Holes can be filled with financial risk. What types of holes
cause damage? And will our insurance pay? Here's what we found.
Unfortunately for folks who live in prone areas, sinkholes are not
covered by home insurance in the United States. Most standard home
insurance policies have an exclusion for "earth movement" that
includes earthquakes, land shockwaves, tremors from a volcanic
eruption, landslides and mud flows. House damage caused by the
"earth sinking, rising or shifting" is not covered unless it is
directly caused by a fire or explosion.
See these other
home insurance exclusions
These craterlike holes in the road can be a royal pain in
the asphalt. The damage to your car caused by potholes can be
instantaneous, such as a punctured tire, or cumulative and costly,
such as misalignments to the steering system. However, if you have
collision coverage included in your auto insurance policy, pot hole
damage is covered. Collision coverage, which is optional,
reimburses you for damages to your vehicle caused by pot holes,
according to the Insurance Information Institute. But remember that
you'll have to pay your deductible.
If a meteor or tree punches a hole in your roof, your home
insurance will pay for repairs. But if your roof hole is due to
lack of maintenance, you're on your own.
If your neighbor decides to hold target practice in his backyard
and a stray bullet pops your window or puts a hole into your house,
home insurance would pay for the damage. However, your insurer is
likely to go after your neighbor -- in the form of subrogation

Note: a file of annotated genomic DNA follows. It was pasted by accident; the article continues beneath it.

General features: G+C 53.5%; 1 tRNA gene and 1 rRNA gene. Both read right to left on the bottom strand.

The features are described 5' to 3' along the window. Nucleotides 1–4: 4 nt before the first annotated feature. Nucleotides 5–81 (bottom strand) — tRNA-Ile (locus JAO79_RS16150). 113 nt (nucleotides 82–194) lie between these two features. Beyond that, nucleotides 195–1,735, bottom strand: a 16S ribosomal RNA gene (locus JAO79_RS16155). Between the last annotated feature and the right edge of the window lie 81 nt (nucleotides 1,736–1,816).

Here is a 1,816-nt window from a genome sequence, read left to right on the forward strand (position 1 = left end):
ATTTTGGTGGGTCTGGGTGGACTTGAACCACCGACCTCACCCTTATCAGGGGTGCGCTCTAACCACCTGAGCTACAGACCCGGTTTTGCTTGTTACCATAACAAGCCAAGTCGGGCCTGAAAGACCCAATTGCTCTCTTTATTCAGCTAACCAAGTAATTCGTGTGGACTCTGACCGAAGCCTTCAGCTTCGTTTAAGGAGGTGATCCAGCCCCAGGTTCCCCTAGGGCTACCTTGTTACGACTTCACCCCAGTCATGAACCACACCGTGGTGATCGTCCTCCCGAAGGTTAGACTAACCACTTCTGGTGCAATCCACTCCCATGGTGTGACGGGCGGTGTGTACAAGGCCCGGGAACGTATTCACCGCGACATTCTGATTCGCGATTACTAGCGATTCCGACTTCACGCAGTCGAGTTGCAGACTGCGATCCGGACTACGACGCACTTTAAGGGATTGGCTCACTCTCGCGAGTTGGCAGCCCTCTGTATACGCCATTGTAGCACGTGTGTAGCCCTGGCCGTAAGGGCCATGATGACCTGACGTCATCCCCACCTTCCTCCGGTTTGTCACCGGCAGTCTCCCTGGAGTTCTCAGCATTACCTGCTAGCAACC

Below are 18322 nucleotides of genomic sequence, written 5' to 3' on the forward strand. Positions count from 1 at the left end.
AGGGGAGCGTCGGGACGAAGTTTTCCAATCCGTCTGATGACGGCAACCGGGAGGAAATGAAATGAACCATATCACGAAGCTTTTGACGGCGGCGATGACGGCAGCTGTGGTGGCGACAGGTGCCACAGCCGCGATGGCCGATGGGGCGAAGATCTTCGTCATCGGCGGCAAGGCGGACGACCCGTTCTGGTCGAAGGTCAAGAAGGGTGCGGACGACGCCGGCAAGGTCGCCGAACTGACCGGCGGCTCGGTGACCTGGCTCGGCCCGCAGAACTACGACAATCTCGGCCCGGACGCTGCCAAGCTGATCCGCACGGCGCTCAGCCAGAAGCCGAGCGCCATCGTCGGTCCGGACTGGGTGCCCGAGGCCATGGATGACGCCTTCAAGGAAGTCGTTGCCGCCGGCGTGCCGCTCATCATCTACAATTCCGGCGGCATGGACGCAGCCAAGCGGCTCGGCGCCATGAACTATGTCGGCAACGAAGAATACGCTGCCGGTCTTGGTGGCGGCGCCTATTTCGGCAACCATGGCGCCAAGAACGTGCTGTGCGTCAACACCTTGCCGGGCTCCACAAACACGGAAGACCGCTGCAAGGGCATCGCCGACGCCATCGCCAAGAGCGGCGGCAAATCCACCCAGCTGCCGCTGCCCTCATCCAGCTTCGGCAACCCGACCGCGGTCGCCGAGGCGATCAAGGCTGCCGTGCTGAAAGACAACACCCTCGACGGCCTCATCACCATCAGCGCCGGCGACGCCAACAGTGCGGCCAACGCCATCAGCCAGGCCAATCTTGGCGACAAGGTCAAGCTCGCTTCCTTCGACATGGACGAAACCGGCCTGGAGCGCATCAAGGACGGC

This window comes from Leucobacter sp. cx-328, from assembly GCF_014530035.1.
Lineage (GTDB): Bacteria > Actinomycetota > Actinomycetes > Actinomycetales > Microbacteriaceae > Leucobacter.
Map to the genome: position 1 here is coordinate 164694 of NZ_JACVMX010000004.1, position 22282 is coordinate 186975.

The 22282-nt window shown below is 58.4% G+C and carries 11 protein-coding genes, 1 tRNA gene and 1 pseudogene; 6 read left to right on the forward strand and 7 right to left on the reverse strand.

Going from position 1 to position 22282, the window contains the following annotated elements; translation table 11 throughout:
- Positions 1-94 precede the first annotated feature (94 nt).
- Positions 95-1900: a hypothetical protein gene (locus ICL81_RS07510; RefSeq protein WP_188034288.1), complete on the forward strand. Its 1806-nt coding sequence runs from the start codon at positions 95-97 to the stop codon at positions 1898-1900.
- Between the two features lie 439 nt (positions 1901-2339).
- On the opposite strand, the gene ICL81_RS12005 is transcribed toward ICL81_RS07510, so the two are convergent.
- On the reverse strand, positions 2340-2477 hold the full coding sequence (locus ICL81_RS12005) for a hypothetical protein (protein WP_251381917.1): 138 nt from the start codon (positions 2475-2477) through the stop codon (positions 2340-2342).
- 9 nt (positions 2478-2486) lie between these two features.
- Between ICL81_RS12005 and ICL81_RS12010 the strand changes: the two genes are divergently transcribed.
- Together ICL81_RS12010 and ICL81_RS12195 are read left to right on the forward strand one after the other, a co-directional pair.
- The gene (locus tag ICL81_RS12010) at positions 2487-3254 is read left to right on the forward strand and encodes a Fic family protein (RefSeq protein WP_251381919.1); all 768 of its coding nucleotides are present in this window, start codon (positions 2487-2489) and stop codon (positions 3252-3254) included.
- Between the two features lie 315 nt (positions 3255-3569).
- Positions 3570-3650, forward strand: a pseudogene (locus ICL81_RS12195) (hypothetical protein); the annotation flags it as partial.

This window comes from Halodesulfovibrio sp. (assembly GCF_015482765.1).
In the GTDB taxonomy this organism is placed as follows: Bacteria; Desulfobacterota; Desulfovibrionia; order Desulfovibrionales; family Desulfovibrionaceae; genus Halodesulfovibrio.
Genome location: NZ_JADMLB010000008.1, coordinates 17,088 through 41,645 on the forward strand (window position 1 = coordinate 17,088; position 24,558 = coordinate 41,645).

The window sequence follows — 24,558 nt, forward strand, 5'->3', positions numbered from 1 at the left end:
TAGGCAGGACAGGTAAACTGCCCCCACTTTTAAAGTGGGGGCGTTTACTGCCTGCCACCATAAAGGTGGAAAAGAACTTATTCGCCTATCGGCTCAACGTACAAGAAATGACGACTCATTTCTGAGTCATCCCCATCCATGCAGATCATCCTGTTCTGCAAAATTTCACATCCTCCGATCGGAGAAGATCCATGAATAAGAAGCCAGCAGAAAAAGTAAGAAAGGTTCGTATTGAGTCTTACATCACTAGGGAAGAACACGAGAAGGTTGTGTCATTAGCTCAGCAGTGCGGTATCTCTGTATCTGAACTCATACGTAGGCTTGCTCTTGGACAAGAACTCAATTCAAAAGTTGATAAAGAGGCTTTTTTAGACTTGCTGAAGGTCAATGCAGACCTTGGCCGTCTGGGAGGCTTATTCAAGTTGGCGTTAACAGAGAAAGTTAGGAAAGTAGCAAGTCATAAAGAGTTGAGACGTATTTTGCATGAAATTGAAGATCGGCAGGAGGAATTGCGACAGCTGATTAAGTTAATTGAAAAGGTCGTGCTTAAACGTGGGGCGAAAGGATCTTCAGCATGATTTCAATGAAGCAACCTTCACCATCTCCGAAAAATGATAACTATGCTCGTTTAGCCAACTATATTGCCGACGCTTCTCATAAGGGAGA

against your neighbor's insurance company - to recoup its expenses.
In another scenario, if your car is the victim of a drive-by
shooting and you have comprehensive coverage, it would pay for any
bullet hole damage. However, coverage likely won't apply if you
were involved in the shooting.
Holes in judgment:
Fortunately for some people, insurance can cover stupidity. Did you
leave your keys in your car and it was stolen? Comprehensive auto
insurance covers the theft.
Some holes in judgment lead to insurance gray areas. Take
the Massachusetts man who tried to melt ice off his
porch with a blowtorch
and ended up setting his home on fire. If his act is deemed
negligent or intentional, his claim would be denied.
If you scored a hole-in-one while playing golf, you'd probably do
some fist pumping. And you'd jump for joy if it wins you a
substantial prize, perhaps $1 million. In many cases, organizers of
"hole-in-one" contests insure against someone actually winning by
buying hole-in-one insurance. It helps cover the cost if the prize
is paid out. Although it's called "hole-in-one" insurance, it can
also be purchased to cover sporting contests, sweepstakes, gaming
jackpots, fishing tournaments and car dealership and radio
While scientists agree that it is
unlikely that Earth will be sucked into a giant
, the even better news is that you'll have plenty of time to buy
home insurance if you see it coming. A standard HO-3 home insurance
policy covers everything except the perils it excludes, and there's
no exclusion for black holes.
Arguably the most dangerous of all holes, because consuming too
many of these empty calories will cause you to pack on the pounds.
And that will force you to pay substantially higher life insurance
rates. In fact, obesity is one of the top 5
most expensive medical conditions for life